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If you're using it mainly in good light, or as a holiday camera, you're going to be extremely pleased with this camera. It's nice to see Canon thinking about advanced amateurs with this bridge camera offering, for instance by keeping raw format shooting as an option. Manual control and a decent range of dials and buttons also makes it likely to appeal to the enthusiast user.
Image quality is good, with bright and punchy colours and plenty of detail. In lower light, then you will see noise starting to appear if you examine at 100%, and in situations where it's very dark, the PowerShot SX60 HS struggles, but not any more so than other cameras of its kind. Given its big appearance, it can be hard to remember that at its heart is a small (1/2.3-inch) sensor.
Many people appreciate a viewfinder, and while the electronic device found here on the SX60 HS is large enough to be useful, there's no eye sensor which makes using it a less than seamless transition, which is a touch disappointing. On the plus side, the high resolution screen is fully articulating, which makes composing from awkward angles easy, it would have been nice to see a touch sensitive device here though.
With a host of interesting and useful features, picking one as a standout feature is fairly tricky, but it probably has to be the incredible zoom range that the SX60 HS offers. Not only is 65x optical zoom versatile, the performance at the far end of the telephoto optic is also impressive, while even the ZoomPlus is useful if you really do need to get even closer than the 65x optical zoom allows.
Luckily there's no huge bugbear with the SX60, rather a series of small things that if each were corrected would add up to make a good camera even better. For instance, it'd be nice to see a touchscreen, but it's not a deal breaker. Similarly, the Camera Window app could have greater control, but the fact that you have it at all is a bonus. What is a little more disappointing is the fact that the viewfinder doesn't have an eye sensor.
Another great performer by Canon which is kept from perfection by a few small, but significant, niggles.If you're mainly interested in a camera that you're going to use in good light but you still want to maintain control over every aspect of shooting, this is a good option, while the incredible zoom gives you lots of scope for flexibility.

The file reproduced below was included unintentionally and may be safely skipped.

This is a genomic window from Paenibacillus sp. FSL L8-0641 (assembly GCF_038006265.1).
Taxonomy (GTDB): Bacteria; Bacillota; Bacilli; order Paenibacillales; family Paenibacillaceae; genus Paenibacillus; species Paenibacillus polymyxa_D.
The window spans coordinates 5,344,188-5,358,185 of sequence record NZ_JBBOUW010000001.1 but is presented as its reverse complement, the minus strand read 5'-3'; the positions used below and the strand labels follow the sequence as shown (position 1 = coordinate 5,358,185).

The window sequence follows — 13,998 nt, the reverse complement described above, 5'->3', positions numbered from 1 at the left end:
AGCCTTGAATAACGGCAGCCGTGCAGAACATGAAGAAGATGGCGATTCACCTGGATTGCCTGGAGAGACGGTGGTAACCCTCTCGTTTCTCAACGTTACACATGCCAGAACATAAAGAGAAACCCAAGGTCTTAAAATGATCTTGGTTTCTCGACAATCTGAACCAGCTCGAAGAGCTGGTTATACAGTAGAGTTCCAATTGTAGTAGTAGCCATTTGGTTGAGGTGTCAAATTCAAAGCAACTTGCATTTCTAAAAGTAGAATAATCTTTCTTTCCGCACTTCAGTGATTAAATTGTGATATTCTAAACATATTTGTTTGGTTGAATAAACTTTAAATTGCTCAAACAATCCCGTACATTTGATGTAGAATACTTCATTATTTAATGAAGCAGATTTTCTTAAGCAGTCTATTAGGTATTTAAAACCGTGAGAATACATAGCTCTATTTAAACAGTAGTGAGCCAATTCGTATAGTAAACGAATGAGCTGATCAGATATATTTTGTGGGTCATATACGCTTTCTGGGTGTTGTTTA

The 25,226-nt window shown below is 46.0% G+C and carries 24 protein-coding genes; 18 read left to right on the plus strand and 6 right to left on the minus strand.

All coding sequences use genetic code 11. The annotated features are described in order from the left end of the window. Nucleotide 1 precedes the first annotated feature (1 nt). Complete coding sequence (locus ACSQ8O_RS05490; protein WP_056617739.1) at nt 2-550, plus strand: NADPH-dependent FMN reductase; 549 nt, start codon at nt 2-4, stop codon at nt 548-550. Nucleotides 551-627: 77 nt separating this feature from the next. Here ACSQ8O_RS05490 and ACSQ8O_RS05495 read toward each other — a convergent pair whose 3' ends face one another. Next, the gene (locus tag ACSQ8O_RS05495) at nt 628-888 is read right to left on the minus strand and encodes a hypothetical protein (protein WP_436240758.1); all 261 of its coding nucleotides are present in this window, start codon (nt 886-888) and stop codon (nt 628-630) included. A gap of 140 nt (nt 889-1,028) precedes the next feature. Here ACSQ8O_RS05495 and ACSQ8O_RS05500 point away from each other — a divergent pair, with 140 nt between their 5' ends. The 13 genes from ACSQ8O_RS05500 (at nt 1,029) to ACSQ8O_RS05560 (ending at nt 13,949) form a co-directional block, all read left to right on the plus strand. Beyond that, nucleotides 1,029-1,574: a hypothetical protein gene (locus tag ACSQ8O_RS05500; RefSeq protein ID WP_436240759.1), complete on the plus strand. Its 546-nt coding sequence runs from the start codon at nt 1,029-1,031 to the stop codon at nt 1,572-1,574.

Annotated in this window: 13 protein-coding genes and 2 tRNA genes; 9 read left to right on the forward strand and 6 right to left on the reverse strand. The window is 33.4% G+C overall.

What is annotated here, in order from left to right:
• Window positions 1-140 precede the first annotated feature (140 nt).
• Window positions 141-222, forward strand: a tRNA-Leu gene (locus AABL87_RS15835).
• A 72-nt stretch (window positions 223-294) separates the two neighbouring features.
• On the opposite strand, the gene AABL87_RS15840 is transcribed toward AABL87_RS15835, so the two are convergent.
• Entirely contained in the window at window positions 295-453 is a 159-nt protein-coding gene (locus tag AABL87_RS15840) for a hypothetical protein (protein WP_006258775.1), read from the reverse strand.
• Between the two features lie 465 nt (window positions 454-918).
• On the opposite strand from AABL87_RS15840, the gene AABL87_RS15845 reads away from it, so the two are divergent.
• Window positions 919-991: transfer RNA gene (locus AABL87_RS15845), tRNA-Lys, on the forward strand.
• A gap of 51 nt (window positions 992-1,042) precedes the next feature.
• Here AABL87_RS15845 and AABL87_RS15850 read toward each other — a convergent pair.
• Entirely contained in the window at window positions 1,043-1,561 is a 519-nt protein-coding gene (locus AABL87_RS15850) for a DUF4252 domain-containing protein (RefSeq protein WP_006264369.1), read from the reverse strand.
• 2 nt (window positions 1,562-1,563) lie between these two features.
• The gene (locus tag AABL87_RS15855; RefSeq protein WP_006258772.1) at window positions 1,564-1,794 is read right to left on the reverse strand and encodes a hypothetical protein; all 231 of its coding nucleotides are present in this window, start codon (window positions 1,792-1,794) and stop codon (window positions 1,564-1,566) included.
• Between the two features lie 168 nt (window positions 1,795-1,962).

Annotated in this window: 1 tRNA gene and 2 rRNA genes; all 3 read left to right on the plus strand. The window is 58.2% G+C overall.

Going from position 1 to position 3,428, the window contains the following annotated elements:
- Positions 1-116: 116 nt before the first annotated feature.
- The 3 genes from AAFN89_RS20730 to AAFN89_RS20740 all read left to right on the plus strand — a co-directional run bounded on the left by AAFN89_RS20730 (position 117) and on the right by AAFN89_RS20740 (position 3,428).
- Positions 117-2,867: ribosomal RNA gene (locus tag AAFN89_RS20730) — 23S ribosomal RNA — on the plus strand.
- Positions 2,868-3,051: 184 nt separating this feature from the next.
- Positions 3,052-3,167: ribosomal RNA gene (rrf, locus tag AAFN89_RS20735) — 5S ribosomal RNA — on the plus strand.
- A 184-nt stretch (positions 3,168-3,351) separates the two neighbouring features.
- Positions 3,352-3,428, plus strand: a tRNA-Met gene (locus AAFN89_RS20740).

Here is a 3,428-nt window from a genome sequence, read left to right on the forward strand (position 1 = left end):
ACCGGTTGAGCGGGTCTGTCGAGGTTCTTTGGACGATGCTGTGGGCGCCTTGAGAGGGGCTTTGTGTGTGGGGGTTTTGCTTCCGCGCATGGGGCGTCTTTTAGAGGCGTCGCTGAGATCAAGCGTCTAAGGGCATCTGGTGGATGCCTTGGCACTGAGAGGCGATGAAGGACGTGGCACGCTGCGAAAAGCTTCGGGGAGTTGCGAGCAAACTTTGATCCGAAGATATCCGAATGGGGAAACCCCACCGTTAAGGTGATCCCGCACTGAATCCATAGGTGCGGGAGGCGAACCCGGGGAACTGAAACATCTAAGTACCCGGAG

Panasonic Lumix FZ80 / FZ82
The Panasonic Lumix FZ80 (known as the Lumix FZ82 outside the US) sports a strong 20-1200mm focal range (60x) and features 4K video capture. The camera is incredibly easy to use, and the menus feel light and not at all intimidating, making it ideal for beginners. The biggest let-downs are the EVF magnification, and the lack of an eye sensor to automatically switch between Live View on the LCD and the EVF. Noise at the highest ISO settings the camera offers is high, but shouldn’t prove too much of an issue for the photographers this camera is aimed at. Put into context, though, none of those are deal-breakers, making the FZ80 / FZ82 one of the best budget bridge cameras out there.
Sony Cyber-shot HX400V
The Sony Cyber-shot DSC HX400V sports a Carl Zeiss Vario-Sonnar T lens offering a 50x optical zoom with a focal range of 24-1200mm and Optical SteadyShot stabilization. The 20.4MP Exmor R CMOS sensor is powered by the BIONZ X image processor, and the camera can be connected to smart devices using NFC or Wi-Fi, while GPS allows you to geotag your images.
Read the full review: Sony Cyber-shot HX400V
Nikon Coolpix B700
With a high resolution of 20.3MP you can make some large prints from the Nikon Coolpix B700. For sharing images easily online and taking control of some camera functions the B700 features Nikon Snapbridge, with apps available for iOS and Android. The lens offers 60x optical zoom, with a focal range extending from 24-1440mm, and is supported by 5-stop dual-detect optical VR (vibration reduction).
Amy has been writing about cameras, photography and associated tech since 2009. Amy was once part of the photography testing team for Future Publishing working across TechRadar, Digital Camera, PhotoPlus, N Photo and Photography Week. For her photography, she has won awards and has been exhibited. She often partakes in unusual projects - including one intense year where she used a different camera every single day. Amy is currently the Features Editor at Amateur Photographer magazine, and in her increasingly little spare time works across a number of high-profile publications including Wired, Stuff, Digital Camera World, Expert Reviews, and just a little off-tangent, PetsRadar.